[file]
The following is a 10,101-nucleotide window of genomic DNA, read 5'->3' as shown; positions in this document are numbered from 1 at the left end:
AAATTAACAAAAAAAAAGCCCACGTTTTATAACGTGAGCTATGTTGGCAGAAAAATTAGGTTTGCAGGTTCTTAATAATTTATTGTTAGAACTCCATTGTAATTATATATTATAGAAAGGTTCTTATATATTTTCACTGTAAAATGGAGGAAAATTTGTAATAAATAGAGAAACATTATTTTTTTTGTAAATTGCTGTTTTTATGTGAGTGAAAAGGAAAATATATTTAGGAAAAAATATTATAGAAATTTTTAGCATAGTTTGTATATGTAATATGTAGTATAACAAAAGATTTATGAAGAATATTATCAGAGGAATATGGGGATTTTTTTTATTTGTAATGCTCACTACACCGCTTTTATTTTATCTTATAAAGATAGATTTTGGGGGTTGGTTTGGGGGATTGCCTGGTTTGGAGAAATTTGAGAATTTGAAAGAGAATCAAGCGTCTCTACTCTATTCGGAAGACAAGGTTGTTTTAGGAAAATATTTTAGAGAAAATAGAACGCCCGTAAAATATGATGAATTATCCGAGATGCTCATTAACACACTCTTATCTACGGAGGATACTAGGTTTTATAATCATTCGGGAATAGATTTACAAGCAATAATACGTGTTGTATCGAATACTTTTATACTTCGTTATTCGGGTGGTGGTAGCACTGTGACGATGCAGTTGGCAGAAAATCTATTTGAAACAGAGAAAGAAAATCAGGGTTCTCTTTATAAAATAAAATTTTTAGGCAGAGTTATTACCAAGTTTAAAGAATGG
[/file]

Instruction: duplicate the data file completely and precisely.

The following is a 10,101-nucleotide window of genomic DNA, read 5'->3' as shown; positions in this document are numbered from 1 at the left end:
AAATTAACAAAAAAAAAGCCCACGTTTTATAACGTGAGCTATGTTGGCAGAAAAATTAGGTTTGCAGGTTCTTAATAATTTATTGTTAGAACTCCATTGTAATTATATATTATAGAAAGGTTCTTATATATTTTCACTGTAAAATGGAGGAAAATTTGTAATAAATAGAGAAACATTATTTTTTTTGTAAATTGCTGTTTTTATGTGAGTGAAAAGGAAAATATATTTAGGAAAAAATATTATAGAAATTTTTAGCATAGTTTGTATATGTAATATGTAGTATAACAAAAGATTTATGAAGAATATTATCAGAGGAATATGGGGATTTTTTTTATTTGTAATGCTCACTACACCGCTTTTATTTTATCTTATAAAGATAGATTTTGGGGGTTGGTTTGGGGGATTGCCTGGTTTGGAGAAATTTGAGAATTTGAAAGAGAATCAAGCGTCTCTACTCTATTCGGAAGACAAGGTTGTTTTAGGAAAATATTTTAGAGAAAATAGAACGCCCGTAAAATATGATGAATTATCCGAGATGCTCATTAACACACTCTTATCTACGGAGGATACTAGGTTTTATAATCATTCGGGAATAGATTTACAAGCAATAATACGTGTTGTATCGAATACTTTTATACTTCGTTATTCGGGTGGTGGTAGCACTGTGACGATGCAGTTGGCAGAAAATCTATTTGAAACAGAGAAAGAAAATCAGGGTTCTCTTTATAAAATAAAATTTTTAGGCAGAGTTATTACCAAGTTTAAAGAATGG